QUESTION: I have a 2010 Nissan Murano SL. I bought new tires yesterday that were rather expensive. The size tire that came with the car are P235/65R18 104T. I wanted a specific brand tire but the one in the size for my car has bad reviews so I was going to get a different brand in that size. But, the tire store said I could get the brand I wanted in size P245/60R18 104T. So, I bought that size but they said if I don't like them I can bring the car back and get the size that Nissan had originally put on.
How much difference does the size of this new tire make compared to the original size? I've never switched tire sizes before. I'm not sure I like how the new tires feel when driving . Is it better to stay with the original size?
First, your tire shop did you a great favor. They gave you a viable alternative. In this case, the tire size makes very little difference compared to the difference between tires - meaning make and model.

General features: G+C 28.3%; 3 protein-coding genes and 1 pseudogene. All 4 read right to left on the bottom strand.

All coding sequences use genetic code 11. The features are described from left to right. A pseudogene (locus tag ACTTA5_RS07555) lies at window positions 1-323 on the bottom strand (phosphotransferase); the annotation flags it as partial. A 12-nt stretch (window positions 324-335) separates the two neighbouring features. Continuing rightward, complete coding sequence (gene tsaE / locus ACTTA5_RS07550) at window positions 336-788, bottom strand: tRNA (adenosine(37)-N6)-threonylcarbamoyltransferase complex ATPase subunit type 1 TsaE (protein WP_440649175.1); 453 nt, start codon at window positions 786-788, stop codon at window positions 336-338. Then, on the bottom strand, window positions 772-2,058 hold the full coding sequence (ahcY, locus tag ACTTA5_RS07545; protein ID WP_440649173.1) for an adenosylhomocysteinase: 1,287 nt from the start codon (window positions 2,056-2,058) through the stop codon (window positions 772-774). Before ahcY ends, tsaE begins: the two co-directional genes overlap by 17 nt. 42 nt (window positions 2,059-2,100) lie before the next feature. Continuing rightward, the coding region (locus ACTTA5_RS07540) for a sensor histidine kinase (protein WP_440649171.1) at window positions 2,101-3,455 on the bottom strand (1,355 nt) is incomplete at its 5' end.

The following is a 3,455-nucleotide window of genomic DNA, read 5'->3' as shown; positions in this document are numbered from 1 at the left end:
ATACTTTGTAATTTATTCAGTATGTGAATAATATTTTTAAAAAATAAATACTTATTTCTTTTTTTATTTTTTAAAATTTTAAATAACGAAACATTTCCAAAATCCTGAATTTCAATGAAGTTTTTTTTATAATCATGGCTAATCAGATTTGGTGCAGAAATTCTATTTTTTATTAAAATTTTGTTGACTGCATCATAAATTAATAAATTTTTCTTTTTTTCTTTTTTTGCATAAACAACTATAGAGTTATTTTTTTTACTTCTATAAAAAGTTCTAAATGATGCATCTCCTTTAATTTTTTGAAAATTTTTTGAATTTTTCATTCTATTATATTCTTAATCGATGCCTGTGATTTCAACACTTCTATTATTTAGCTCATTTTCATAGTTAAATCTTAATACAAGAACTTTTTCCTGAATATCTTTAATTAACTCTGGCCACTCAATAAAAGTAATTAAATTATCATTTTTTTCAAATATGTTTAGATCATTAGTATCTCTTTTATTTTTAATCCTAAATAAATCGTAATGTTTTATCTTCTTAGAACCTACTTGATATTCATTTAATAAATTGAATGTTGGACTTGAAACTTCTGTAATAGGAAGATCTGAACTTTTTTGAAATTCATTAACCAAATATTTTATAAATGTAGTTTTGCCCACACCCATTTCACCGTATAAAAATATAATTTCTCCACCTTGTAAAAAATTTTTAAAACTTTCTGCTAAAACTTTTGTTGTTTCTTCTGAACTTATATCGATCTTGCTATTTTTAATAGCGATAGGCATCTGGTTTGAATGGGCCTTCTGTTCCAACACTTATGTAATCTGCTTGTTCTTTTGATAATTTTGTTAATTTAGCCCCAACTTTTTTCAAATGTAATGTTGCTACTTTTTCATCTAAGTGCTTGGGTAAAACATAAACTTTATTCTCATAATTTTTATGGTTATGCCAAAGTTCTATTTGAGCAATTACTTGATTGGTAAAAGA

---------- FOLLOW-UP ----------
QUESTION: Thank you! I have one more question. The tires I got are truck/SUV tires (Michelin LTX MS). The tires that are the same size as the OME are Sedan/CUV Tires. I was told the ones I got would last longer than the Sedan/CUV tires because the Sedan/CUV tires are softer.
However it seems that these new tires are causing a rough ride which I don't like. I bought the Murano because it was more car like and road smooth.
Would the truck/SUV tires cause a rougher ride or is it just because the tires are new?
It does not feel like the same vehicle that I bought.
Tires are tailored for their application, but the difference between a crossover vehicle and an SUV is so minimal to be virtually meaningless. So what you were told is an obfuscation to the fact that even within tires that can be used in the same application, there can be a wide range of performance. Treadwear, traction, and fuel economy are tradeoffs and a particular make/model can be different than its competitor.
Rough ride? Check the inflation pressure. Commonly new tires are over inflated and have to be adjusted down to the proper inflation pressure - which will be shown on your vehicle tire placard, which is located on the drivers door.